Abortion at the extremes

One of the crazier features of politics these days is that opponents of our quixotic president seem to have themselves become unhinged: When he cuts federal funds to Planned Parenthood, and through his Supreme Court appointments says he wants to undo Roe v. Wade, the 1973 Supreme Court decision that effectively legalized abortion throughout the country, the abortion industry and its legislative allies propose to outdo Roe as a matter of statutory law. And thus in Massachusetts they have proposed “An Act to remove obstacles and expand abortion access (S No. 109).” 

The bill clearly states that “the Commonwealth shall not interfere with a person’s personal decision and ability to prevent, commence, terminate or continue their [why not “her”?] own pregnancy…[and] shall not restrict the use of medically appropriate methods of abortion or the manner in which medically appropriate abortion is provided.” 

But the central holding of Roe, as authoritatively interpreted by the U.S. Supreme Court in Planned Parenthood of Southeastern Pennsylvania v. Casey almost thirty years ago in 1992, was that prior to fetal viability, the state could place no “undue burden” or “substantial obstacle” on a woman getting an abortion. This is significantly different from the proposed bill’s prohibiting any interference whatsoever on a woman’s terminating her pregnancy. 

Among other things, the bill would eliminate the requirement currently in Massachusetts law for at least one parent to consent to abortion for minors. Although this parental involvement can be easily circumvented by going to court for a judicial bypass order, which are granted as a matter of course to young women under 18 in Massachusetts, this eminently reasonable requirement galls Planned Parenthood and company for the simple reason that it puts an adult, preferably a loving parent rather than a bureaucratic judge, between a vulnerable girl and the abortion clinic’s cash register. Therefore, the parental consent law must be repealed, however extreme that might sound.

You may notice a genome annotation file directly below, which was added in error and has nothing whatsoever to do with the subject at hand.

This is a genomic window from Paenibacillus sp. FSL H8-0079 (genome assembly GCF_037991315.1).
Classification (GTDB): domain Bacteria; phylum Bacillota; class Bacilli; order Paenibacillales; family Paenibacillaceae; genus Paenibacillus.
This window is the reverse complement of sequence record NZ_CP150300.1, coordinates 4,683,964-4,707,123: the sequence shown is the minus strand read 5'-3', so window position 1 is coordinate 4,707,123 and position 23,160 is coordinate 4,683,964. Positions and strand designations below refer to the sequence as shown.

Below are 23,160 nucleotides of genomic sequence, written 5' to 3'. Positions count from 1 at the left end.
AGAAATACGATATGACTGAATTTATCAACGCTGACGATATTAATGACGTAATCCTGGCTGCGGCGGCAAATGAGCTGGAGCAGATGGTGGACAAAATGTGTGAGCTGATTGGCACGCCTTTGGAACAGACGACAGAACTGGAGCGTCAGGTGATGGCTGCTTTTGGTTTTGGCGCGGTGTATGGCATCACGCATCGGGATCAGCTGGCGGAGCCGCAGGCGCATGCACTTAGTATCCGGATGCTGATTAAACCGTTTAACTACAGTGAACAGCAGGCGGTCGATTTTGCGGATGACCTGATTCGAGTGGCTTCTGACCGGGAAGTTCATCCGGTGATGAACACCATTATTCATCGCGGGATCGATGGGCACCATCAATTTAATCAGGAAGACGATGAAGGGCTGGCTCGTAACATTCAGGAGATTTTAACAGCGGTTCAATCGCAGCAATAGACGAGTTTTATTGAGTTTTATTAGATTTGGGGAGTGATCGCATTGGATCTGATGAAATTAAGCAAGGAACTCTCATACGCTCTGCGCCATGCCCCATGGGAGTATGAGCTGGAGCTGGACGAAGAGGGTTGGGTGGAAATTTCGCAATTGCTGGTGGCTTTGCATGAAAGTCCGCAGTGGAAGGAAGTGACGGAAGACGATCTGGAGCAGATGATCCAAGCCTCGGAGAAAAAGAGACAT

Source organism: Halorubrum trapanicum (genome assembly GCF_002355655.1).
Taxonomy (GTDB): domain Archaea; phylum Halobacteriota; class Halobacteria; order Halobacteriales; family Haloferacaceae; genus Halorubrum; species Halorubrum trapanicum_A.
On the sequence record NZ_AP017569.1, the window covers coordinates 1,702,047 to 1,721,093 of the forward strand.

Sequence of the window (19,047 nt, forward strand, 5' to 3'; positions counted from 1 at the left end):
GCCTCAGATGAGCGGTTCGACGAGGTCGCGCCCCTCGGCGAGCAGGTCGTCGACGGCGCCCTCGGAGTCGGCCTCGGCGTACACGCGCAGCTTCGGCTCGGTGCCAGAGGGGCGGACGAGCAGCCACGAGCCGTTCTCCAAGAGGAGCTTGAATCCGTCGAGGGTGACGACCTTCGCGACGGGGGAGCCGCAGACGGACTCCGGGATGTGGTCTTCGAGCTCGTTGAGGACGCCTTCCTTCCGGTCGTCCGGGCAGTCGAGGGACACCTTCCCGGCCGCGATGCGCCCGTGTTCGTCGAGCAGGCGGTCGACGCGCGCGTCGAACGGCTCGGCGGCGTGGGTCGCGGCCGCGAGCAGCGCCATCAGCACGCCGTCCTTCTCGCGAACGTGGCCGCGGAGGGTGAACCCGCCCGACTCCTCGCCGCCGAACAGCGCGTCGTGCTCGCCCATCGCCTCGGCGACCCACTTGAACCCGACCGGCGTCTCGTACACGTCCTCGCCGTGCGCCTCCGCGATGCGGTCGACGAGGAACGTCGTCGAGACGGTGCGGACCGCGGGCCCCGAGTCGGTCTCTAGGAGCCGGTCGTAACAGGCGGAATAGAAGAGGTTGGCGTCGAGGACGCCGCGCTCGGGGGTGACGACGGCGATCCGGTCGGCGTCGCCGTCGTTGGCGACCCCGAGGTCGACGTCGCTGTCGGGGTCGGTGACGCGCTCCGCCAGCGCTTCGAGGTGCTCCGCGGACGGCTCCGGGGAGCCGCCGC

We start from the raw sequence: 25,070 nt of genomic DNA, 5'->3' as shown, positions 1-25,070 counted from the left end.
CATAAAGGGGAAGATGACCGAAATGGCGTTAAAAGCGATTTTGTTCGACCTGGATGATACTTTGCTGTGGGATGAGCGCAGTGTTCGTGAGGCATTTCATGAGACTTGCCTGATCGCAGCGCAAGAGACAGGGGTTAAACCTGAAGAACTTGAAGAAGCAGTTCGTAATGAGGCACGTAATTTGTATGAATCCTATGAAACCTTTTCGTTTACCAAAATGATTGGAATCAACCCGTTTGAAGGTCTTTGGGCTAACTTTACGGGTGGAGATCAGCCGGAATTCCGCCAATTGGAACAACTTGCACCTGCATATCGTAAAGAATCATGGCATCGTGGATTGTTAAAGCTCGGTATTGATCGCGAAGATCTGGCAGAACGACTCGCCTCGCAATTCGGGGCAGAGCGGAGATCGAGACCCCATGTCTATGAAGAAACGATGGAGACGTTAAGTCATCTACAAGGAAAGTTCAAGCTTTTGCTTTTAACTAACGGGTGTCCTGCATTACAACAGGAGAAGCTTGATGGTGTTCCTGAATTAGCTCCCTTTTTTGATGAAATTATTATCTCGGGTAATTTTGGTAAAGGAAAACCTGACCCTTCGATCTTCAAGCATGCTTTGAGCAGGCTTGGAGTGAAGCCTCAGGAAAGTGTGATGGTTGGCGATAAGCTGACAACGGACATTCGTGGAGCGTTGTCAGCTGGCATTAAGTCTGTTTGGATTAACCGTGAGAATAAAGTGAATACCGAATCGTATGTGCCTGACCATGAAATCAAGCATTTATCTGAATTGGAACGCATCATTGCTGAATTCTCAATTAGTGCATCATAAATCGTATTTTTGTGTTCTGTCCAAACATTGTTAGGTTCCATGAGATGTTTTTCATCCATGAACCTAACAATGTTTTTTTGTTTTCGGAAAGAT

My thoughts also go to the recent film Gosnell, which relates the arrest and trial of a notorious abortionist in Philadelphia, allowed to practice for decades, who was finally tried and convicted for the murder of a number of viable infants that he delivered before snipping their spinal cords (and oddly preserving their infant feet in jars). He received a life sentence, which he agreed to as part of a plea bargain in order to avoid a possible death sentence. His defense was that he was just completing the abortions that women had asked him for. 

Arguably, the Roe bill in Massachusetts could legalize infanticide as an abortion technique, since it protects abortions from interference up to the moment of actual birth, if only the doctor decides it “necessary to protect the woman’s physical or mental health,… in light of all factors—physical, emotional, psychological, familial and the person’s age.” Similar bills in New York state and Virginia caused their respective governors to effectively defend infanticide, after all. And it also explains why Democrats in the U.S. Senate recently defeated proposals to place criminal and civil penalties in the federal Born-Alive Infants Protection Act, as well as an equal standard of care for newborns, because they would effectively protect the lives of infants that survive abortion. The federal law up to now has been merely symbolic without those penalties and that standard of care. 

Why should the Massachusetts legislature want to go beyond Roe v. Wade to begin with? It is unquestionably the most controversial decision of the United States Supreme Court since the infamous Dred Scott decision that provoked the Civil War. And why should we do away with informed consent laws, or parental consent laws for minors? The proposed bill shares the “fetus counts for nothing” view of the abortion industry, and the horrifying idea that the right to an abortion entails more than ending an unwanted pregnancy and extends to a right to a dead baby. 

Anchor columnist Dwight Duncan is a professor at UMass School of Law Dartmouth. He holds degrees in civil and canon law.


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